We are an independent trustee and do not operate under any bank or organisation. Our team is comprised of highly qualified individuals that includes lawyers and accountants, who take pride in providing excellent service to clients
The essence of a trust lies in the transfer of legal ownership of property from a settlor to the trustees. How can the settlor ensure that the property will be properly safeguarded and that his wishes will be observed? There are several considerations, including the following:
Settlor: This is the person who creates the trust by transferring or settling his or her assets into a trust. They may or may not be named in the trust, as may be desired.
The actual settlor need not be the person who instigates the trust. For example, a corporation may be formed specifically for the purpose of transferring legal ownership of the property to the trust. This aids confidentiality and asset protection.
Trustee: It is advisable to appoint an experienced and professional trust company as trustee. Trustees have a fiduciary duty to act in accordance with the trust deed and for the benefit of the beneficiaries. The trust may continue for many years and there needs to be confidence that the trustee will continue to provide good service.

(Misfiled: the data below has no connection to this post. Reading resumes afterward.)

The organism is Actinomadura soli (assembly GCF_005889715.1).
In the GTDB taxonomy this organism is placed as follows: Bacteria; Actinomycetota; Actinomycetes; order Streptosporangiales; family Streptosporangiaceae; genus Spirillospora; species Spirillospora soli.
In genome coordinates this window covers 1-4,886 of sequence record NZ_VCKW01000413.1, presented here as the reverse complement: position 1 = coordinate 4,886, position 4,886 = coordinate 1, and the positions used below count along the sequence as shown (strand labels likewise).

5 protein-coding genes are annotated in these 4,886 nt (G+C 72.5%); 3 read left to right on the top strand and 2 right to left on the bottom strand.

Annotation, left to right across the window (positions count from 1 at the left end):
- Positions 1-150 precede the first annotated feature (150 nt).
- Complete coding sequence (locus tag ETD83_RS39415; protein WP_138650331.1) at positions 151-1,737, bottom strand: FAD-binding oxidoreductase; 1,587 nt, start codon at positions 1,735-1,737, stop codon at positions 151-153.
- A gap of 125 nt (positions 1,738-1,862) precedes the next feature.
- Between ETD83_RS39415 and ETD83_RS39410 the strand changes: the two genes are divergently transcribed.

Although numerous large international banks have trust company subsidiaries, many settlors prefer to deal with the smaller specialised trust companies. The appointment of a trustee is often revocable and an unsatisfactory trustee can be replaced.
Initial Documentation: The trust deed needs to be carefully drafted in accordance with current best practice. This document specifies the details of how the trustees are to administer and manage the trust assets and how they are to distribute and dispose of trust assets during the lifetime of the trust. Typically, the assets of a trust will comprise cash, real estate and shares in companies, but could be extended to include ownership of any movable or immovable assets and ownership of intellectual property. Most trust companies will have a standard trust deed which they will amend to suit the requirements of clients.
Since it is likely that an offshore trust will be in a jurisdiction unfamiliar to a client’s professional advisers, it is often desirable to get a legal opinion on the validity of the trust from a local lawyer as a safeguard. In a Discretionary Trust, the provisions of the Letter of Wishes must be clear.